Many of MGM’s productions were scraping bottom in 1958, yet the studio found one more acceptable western vehicle for their last big star still on contract. Only-slightly corrupt marshal Robert Taylor edges toward a showdown with the thoroughly corrupt Richard Widmark in an economy item given impressive locations and the sound direction of John Sturges.
The Law and Jake Wade
Warner Archive Collection
1958 / Color / 2:35 widescreen / 86 min. / Street Date September 12, 2017 / available through the WBshop / 21.99
Starring: Robert Taylor, Richard Widmark, Patricia Owens, Robert Middleton, Henry Silva, DeForest Kelley, Henry Silva, Burt Douglas, Eddie Firestone.
Cinematography: Robert Surtees
Film Editor: Ferris Webster
Written by William Bowers from a novel by Marvin H. Albert
Produced by William B. Hawks
Directed by John Sturges
As the 1950s wore down, MGM was finding it more difficult to properly use its last remaining big-ticket stars on the steady payroll, Cyd Charisse and Robert Taylor. Cyd’s talents mandated a musical or two, and they were teamed for a somewhat strained gangster epic, Nicholas Ray’s Party Girl. The 1958 western The Law and Jake Wade has a good reputation mostly owing to its director John Sturges, whose career was still ascending while the great Nicholas Ray’s was self-destructing. Sturges had graduated from work in the MGM trenches, getting above-average performances out of actors and making westerns like Escape from Fort Bravo seem above the norm; the critics loved his modern day morality play western Bad Day at Black Rock. More loan-outs and more westerns followed as Sturges’ own contract played out. It’s altogether possible that the Jake Wade co-star Richard Widmark was working off a contract commitment as well, with this show and in the unfortunate Doris Day comedy The Tunnel of Love.
The Law and Jake Wade is in most respects standard-issue western material. Writer Marvin Albert later invented the Tony Rome character; his story here is a lean tale of desperate people riding through the desert toward a grim fate. As in the Anthony Mann/James Stewart westerns, two old time outlaws just can’t let bygones be bygones; they learned their trade in the lawless Quantril Raiders days but only one of them bothered to grow a moral conscience. Screenwriter William Bowers had a hand in drafting some good films noirs and westerns including the classics The Gunfighter and Cry Danger. His screenplay here generates a mood of dark bitterness not exactly in vogue in 1958.
Marshall Jake Wade (Robert Taylor) takes time off from duty to repay what he thinks is a debt of honor — he rides halfway across the state to spring his former outlaw colleague Clint Hollister (Richard Widmark) from jail, saving him from a hanging. Back home, Jake wonders if Clint will cause trouble, and all but breaks off his engagement to local woman Peggy (Patricia Owens) when she balks at leaving and heading west. But Clint has already collected his gang members Wexler and Ortero (DeForest Kelley and Robert Middleton) and with a new gunslinger Rennie (Henry Silva) grabs both Jake and Peggy before dawn. Clint insists that Jake take him to where the proceeds of their last robbery is buried. Tied up and helpless, Jake tries more than one escape attempt. They get to the ghost town where the cash is buried, but more problems arise when Indians attack. As the cowardly thieves value their lives over money, Clint must threaten them to stay. Jake explains as best he can to Peggy that no matter what they do, Clint has every intention of killing them as soon as he has the loot.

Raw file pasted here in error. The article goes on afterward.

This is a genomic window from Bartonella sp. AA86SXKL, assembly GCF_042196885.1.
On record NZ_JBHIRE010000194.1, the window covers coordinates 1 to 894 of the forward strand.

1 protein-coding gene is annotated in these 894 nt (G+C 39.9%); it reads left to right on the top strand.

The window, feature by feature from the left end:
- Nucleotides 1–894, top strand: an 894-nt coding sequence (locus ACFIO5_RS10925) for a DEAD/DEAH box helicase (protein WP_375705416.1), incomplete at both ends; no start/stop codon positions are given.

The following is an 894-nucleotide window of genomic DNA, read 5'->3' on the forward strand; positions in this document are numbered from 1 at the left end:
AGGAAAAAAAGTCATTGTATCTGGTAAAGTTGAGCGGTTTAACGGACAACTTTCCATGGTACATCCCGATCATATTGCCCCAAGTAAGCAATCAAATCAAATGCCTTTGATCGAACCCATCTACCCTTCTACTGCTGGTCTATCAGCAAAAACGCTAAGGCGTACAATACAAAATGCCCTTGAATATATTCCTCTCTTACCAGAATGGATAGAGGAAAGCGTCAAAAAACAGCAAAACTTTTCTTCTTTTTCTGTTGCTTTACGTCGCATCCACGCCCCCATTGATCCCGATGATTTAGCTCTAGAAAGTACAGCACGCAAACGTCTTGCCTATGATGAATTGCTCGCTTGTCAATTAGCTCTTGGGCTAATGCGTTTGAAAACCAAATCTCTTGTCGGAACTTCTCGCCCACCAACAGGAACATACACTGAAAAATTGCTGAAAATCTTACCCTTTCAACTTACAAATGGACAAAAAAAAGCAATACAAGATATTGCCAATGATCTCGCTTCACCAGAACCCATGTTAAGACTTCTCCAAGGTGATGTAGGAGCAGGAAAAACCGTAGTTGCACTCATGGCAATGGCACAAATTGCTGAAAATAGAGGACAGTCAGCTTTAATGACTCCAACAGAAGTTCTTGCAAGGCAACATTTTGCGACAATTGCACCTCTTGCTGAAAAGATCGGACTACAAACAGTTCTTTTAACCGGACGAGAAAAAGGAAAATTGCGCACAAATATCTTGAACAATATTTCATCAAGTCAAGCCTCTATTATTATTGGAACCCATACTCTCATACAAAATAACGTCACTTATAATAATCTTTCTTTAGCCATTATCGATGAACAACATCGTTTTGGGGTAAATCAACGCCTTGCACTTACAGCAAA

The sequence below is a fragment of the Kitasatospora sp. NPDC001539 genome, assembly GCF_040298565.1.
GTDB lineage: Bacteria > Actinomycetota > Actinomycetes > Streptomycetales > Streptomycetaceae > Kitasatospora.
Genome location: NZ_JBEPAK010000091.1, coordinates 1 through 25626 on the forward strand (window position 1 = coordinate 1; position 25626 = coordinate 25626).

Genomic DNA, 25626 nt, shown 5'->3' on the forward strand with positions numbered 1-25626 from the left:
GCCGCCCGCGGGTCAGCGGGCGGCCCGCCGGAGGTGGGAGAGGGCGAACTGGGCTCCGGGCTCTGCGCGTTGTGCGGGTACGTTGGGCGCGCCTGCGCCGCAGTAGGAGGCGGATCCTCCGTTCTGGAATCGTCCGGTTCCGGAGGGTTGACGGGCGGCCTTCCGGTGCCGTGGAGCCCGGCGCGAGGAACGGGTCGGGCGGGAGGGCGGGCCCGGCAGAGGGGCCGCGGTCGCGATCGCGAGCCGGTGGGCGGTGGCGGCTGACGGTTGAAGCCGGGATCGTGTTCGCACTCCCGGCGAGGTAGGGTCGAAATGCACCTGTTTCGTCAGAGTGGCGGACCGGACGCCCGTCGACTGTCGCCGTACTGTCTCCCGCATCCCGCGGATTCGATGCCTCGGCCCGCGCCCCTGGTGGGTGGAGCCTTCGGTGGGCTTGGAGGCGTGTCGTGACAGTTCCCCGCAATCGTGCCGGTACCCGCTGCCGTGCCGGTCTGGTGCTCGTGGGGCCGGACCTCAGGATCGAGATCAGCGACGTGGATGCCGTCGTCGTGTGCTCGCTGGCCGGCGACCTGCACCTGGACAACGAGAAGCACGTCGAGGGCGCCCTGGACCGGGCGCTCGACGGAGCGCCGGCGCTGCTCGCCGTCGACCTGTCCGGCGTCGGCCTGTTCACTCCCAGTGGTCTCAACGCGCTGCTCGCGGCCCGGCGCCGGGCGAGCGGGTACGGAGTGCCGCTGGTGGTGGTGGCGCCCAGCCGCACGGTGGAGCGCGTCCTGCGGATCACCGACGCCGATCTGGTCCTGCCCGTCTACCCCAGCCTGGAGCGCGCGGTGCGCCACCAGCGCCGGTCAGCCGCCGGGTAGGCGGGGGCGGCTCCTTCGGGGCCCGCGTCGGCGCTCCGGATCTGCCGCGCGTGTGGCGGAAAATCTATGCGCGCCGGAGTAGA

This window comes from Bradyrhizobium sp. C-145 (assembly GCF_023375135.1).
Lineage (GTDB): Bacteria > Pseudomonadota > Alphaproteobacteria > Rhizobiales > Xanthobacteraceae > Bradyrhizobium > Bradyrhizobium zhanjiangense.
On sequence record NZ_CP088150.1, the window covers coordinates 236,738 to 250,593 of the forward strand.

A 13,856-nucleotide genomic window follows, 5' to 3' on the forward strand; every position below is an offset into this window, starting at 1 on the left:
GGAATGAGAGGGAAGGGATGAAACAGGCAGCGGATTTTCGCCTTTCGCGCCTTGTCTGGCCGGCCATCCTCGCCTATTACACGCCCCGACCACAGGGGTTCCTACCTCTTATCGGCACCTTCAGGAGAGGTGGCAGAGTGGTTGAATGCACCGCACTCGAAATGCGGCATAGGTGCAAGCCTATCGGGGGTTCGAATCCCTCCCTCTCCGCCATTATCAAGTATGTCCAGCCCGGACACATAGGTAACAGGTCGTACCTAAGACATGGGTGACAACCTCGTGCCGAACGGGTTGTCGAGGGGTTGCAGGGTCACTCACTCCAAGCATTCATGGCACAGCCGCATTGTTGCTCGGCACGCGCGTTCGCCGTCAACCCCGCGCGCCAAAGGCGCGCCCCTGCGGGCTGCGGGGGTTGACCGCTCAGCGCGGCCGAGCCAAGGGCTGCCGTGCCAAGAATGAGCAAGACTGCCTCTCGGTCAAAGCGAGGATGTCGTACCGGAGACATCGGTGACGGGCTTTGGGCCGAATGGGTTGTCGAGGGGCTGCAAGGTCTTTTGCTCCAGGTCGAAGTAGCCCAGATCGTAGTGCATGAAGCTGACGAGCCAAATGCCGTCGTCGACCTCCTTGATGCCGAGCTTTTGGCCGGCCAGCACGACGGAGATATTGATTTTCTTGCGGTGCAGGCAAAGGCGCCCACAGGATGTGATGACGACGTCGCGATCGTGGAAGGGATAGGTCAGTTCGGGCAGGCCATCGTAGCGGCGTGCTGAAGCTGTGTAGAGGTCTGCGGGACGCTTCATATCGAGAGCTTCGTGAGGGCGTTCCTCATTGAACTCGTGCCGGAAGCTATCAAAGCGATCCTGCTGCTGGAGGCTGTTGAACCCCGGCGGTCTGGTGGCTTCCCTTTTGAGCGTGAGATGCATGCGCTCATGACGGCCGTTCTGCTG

The Law and Jake Wade is pretty much an extended hostage situation on the trail, a formula that accounts for several Budd Boetticher/Randolph Scott westerns, at least one Sam Peckinpah desert trek, and of course the very similar Anthony Mann/Gary Cooper western of the same year, the prophetic Man of the West. Both Man of the West and The Law and Jake Wade see a reformed outlaw facing up to his past while accompanied by a beautiful woman. As the criminal shame is revealed, disillusion sets in. The Anthony Mann story reaches for a ‘death of the West’ vibe. John Sturges’ picture is just an effective morality tale of the kind that was then playing out a dozen times a week on television, but without the glossy production values. Sam Peckinpah’s revisionist western world view is in sync with the cynical Man of the West, and contemptuous of Jake Wade’s notion of frontier morality.
Bowers’ characters show some alarming inconsistencies. Seeing as how utterly vicious and opportunistic is Widmark’s villain Clint, Taylor’s hero Jake seems like an idiot to bust him out of jail in the first place, and even more stupid to not realize that Clint will immediately turn on him. Clint was always a cutthroat, so the notion that he’ll play fair now is silly. Jake essentially jeopardizes everything to do a nice deed for an old pal who really isn’t any kind of a pal – Clint immediately clubs one man and shoots at least two more.
The idea that Jake is noble falls flat too, because he has indeed hidden the stolen loot and has no plans to give it up. Jake acts as if a huge moral weight is lifted from him when his former crony Ortero reveals that he wasn’t the one who shot a kid during a hold up, as Clint keeps reminding him. This is nonsense. No matter who shot the kid, all the thieves robbing the bank are equally responsible. In the Reginald Rose screenplay for Man of the West Gary Cooper’s character is psychologically haunted by his lawless, murderous youth. Jake Wade may act like a nice guy but morally he’s a flat-out SOB, pretending he’s something he’s not. He fully intends to keep Peggy in the dark, and mess up her life too.
The back-story idea of a kid being shot in a holdup was brought front and center in Sam Peckinpah’s first feature The Deadly Companions. Although that movie has it’s own problems, the issue of guilt is never glossed over, or neatly put away.